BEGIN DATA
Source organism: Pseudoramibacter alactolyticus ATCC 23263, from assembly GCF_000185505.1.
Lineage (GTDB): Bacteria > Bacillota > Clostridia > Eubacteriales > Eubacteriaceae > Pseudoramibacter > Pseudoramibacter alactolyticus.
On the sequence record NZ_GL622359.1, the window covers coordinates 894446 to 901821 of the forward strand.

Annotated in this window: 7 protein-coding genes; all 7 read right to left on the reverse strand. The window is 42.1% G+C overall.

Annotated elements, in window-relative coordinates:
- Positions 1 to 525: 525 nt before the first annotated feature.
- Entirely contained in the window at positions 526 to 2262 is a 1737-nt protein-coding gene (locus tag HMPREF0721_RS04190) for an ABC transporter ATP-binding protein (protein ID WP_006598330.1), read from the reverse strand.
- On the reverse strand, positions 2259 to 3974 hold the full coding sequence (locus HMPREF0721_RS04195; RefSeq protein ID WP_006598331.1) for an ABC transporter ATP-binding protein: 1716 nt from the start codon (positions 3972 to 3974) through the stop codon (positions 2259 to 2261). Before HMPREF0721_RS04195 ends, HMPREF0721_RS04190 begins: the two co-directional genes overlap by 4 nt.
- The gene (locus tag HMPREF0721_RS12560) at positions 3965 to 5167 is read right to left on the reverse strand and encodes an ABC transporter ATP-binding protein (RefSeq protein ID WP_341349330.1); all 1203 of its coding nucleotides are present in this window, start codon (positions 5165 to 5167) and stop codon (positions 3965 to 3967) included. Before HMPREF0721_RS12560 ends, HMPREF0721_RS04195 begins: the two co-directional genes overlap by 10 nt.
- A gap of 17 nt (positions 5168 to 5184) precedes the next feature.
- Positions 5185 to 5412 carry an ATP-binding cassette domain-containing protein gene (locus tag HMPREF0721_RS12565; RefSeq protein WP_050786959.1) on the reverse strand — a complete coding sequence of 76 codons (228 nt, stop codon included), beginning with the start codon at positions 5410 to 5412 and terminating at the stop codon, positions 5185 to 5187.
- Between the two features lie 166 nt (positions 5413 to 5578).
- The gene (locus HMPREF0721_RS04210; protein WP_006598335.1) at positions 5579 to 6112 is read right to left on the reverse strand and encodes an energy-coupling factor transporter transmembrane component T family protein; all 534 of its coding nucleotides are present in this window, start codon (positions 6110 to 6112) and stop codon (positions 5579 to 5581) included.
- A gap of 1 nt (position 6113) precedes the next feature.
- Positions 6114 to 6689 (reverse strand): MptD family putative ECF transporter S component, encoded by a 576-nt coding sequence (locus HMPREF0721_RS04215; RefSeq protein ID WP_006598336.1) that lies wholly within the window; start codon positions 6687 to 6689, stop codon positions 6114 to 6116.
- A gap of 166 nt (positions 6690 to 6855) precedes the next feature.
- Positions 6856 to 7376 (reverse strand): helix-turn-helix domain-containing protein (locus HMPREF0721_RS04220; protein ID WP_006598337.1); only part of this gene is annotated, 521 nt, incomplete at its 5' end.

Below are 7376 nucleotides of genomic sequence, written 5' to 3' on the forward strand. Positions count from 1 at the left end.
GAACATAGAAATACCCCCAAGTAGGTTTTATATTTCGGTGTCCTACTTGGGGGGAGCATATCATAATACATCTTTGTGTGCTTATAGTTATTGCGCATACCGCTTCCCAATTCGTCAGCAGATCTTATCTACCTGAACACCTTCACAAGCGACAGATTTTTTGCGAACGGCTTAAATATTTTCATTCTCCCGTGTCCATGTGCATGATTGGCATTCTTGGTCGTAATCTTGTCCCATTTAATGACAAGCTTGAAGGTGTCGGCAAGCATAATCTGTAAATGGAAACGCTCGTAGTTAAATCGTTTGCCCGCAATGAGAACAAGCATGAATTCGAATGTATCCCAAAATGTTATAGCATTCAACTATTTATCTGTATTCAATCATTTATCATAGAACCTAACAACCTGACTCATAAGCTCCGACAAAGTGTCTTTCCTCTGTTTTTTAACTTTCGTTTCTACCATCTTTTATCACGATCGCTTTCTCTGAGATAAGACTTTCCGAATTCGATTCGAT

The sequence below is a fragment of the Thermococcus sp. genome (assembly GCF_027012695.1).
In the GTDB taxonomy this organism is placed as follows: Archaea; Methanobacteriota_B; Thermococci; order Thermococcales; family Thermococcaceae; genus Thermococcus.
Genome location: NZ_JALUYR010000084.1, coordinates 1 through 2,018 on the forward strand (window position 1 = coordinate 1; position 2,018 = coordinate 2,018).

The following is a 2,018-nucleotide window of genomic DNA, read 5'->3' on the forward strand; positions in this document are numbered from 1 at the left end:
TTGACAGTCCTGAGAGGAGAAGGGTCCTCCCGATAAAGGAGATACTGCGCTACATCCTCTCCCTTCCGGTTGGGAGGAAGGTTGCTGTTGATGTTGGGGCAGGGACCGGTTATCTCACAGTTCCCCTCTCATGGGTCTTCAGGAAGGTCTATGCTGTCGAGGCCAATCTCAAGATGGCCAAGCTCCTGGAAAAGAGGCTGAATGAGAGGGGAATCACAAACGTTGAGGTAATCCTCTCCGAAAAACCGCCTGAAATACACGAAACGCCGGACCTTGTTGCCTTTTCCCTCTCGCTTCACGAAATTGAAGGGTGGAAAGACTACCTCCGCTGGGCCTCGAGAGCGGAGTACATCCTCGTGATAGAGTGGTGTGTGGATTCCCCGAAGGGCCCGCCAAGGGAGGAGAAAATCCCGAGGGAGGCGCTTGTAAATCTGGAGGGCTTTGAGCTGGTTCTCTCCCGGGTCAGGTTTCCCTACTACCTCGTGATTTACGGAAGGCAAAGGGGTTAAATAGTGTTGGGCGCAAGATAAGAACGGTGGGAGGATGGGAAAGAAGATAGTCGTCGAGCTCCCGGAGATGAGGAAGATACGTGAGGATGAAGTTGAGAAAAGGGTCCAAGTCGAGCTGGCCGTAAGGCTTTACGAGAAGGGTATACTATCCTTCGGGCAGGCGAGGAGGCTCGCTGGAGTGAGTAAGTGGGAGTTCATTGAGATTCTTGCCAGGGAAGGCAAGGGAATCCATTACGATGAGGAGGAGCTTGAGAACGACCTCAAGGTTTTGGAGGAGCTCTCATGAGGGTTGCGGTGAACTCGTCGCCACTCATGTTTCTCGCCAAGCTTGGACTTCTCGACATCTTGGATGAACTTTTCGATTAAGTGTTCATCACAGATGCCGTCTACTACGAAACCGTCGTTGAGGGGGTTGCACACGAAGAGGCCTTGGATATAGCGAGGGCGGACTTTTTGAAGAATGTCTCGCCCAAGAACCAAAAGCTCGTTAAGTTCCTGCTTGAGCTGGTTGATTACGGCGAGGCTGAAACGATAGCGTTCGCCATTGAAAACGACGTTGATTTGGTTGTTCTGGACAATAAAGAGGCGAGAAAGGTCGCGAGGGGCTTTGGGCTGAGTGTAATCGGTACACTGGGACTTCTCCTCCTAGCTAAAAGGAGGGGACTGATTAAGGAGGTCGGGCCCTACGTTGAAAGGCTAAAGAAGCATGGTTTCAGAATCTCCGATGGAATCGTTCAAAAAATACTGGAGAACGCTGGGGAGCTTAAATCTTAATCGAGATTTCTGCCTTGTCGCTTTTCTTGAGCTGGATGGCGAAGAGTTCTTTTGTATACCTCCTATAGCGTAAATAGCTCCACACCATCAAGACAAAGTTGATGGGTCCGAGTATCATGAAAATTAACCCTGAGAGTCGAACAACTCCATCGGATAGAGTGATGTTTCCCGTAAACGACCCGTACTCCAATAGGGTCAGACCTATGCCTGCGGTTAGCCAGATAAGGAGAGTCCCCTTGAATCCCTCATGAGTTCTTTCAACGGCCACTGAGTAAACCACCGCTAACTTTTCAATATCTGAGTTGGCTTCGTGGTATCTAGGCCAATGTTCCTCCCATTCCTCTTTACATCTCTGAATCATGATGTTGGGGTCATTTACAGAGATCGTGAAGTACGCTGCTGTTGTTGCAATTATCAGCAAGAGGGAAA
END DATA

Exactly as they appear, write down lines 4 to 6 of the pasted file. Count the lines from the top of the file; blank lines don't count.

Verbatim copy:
Annotated in this window: 7 protein-coding genes; all 7 read right to left on the reverse strand. The window is 42.1% G+C overall.

Annotated elements, in window-relative coordinates:
- Positions 1 to 525: 525 nt before the first annotated feature.